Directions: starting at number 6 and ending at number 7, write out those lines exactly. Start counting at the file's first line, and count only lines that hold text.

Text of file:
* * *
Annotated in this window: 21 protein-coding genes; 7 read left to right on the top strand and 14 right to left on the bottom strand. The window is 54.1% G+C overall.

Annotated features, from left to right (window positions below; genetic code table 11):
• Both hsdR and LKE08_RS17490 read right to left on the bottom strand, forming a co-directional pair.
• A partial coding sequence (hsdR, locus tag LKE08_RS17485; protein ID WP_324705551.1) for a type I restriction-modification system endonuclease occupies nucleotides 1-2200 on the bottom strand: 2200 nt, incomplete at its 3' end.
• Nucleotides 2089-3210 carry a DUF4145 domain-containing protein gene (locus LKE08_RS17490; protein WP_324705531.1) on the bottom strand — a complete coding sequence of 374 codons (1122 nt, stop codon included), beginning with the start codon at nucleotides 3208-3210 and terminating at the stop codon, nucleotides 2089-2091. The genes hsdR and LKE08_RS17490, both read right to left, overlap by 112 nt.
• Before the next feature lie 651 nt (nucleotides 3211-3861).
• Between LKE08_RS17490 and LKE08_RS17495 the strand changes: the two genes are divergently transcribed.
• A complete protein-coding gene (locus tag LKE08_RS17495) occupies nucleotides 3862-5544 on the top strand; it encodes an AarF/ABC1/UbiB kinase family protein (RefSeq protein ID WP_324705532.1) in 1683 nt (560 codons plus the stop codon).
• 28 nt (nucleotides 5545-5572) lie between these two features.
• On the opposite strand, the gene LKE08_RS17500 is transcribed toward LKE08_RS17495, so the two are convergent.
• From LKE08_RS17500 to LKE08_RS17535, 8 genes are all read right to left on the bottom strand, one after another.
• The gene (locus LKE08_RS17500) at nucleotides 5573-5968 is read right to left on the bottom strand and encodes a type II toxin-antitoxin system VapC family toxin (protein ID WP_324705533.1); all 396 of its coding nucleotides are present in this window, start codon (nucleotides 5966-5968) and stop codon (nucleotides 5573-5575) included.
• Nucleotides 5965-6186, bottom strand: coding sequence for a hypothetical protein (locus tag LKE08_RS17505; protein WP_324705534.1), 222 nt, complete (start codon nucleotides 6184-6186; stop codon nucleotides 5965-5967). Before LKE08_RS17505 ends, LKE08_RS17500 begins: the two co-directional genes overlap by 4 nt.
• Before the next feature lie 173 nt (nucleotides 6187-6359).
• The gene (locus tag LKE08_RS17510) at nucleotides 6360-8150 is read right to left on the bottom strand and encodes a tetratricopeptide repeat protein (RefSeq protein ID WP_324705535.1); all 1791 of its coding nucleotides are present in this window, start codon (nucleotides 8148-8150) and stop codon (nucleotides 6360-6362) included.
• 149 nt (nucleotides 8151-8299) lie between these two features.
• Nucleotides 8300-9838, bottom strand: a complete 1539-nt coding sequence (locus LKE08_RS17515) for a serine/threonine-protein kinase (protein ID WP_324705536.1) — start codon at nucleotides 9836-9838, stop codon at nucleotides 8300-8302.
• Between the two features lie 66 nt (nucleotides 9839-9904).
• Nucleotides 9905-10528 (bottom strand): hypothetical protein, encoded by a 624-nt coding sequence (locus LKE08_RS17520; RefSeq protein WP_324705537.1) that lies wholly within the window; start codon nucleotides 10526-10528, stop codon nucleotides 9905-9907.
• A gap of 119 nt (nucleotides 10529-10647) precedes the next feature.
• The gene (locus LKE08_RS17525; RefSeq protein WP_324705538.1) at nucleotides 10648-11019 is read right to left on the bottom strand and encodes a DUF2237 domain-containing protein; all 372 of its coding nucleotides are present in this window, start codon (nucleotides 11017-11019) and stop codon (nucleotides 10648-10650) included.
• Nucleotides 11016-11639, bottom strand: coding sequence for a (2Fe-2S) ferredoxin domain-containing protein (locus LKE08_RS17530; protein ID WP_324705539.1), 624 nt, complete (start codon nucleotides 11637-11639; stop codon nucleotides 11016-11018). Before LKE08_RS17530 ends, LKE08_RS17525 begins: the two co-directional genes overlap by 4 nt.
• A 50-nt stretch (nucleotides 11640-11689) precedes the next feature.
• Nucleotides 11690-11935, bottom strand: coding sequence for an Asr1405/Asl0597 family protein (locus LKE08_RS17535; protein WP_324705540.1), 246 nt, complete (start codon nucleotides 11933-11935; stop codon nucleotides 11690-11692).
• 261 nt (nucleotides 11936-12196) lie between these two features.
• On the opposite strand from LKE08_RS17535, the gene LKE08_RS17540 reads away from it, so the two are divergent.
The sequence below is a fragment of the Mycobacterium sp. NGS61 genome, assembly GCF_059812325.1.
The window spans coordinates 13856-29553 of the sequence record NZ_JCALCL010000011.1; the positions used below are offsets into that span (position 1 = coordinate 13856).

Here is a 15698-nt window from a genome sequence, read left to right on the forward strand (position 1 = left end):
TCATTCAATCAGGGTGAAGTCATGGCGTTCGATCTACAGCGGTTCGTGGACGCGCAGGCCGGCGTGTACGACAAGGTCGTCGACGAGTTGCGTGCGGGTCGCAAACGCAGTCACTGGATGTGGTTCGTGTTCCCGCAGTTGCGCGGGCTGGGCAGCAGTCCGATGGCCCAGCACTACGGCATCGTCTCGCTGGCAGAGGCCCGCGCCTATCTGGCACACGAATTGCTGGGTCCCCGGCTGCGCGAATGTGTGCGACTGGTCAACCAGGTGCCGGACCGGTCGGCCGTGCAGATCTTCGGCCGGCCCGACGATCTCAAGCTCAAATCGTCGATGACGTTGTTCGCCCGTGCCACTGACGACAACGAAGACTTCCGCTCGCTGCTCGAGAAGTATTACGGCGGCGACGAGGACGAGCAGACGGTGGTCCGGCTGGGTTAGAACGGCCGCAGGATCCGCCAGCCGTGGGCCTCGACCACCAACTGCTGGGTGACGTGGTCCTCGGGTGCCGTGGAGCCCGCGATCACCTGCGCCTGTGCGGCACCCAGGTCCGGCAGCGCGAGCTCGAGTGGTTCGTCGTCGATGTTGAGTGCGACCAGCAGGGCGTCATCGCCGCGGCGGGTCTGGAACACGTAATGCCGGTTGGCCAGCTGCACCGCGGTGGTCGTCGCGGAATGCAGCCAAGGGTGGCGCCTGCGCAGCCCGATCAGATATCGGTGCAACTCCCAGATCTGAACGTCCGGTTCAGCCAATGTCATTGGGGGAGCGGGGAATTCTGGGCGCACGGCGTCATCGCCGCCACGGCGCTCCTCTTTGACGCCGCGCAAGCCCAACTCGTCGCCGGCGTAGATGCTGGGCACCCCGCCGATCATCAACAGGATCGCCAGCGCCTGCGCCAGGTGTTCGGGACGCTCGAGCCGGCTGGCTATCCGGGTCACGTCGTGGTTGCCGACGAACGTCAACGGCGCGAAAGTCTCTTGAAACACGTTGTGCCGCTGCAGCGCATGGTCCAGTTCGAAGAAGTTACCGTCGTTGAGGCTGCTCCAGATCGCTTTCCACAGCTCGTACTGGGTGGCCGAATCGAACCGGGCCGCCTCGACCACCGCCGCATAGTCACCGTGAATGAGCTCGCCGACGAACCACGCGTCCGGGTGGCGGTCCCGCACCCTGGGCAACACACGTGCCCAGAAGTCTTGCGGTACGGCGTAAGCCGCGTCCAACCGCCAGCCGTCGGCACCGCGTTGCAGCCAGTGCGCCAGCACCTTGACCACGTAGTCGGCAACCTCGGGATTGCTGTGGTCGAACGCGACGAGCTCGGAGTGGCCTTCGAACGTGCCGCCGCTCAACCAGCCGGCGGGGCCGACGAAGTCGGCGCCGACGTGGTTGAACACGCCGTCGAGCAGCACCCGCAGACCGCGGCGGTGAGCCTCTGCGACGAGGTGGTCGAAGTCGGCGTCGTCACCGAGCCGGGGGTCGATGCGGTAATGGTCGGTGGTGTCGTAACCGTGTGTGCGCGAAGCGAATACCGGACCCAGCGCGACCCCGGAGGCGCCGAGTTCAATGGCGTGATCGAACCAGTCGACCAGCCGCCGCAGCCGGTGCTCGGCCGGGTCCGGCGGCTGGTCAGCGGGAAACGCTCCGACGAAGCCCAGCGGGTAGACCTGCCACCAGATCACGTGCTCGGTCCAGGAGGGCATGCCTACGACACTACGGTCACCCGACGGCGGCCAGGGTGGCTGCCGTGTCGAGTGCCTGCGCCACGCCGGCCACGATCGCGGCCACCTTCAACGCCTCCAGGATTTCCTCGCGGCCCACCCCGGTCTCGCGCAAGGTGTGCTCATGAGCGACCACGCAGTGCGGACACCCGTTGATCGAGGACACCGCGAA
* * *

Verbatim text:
• Before the next feature lie 651 nt (nucleotides 3211-3861).
• Between LKE08_RS17490 and LKE08_RS17495 the strand changes: the two genes are divergently transcribed.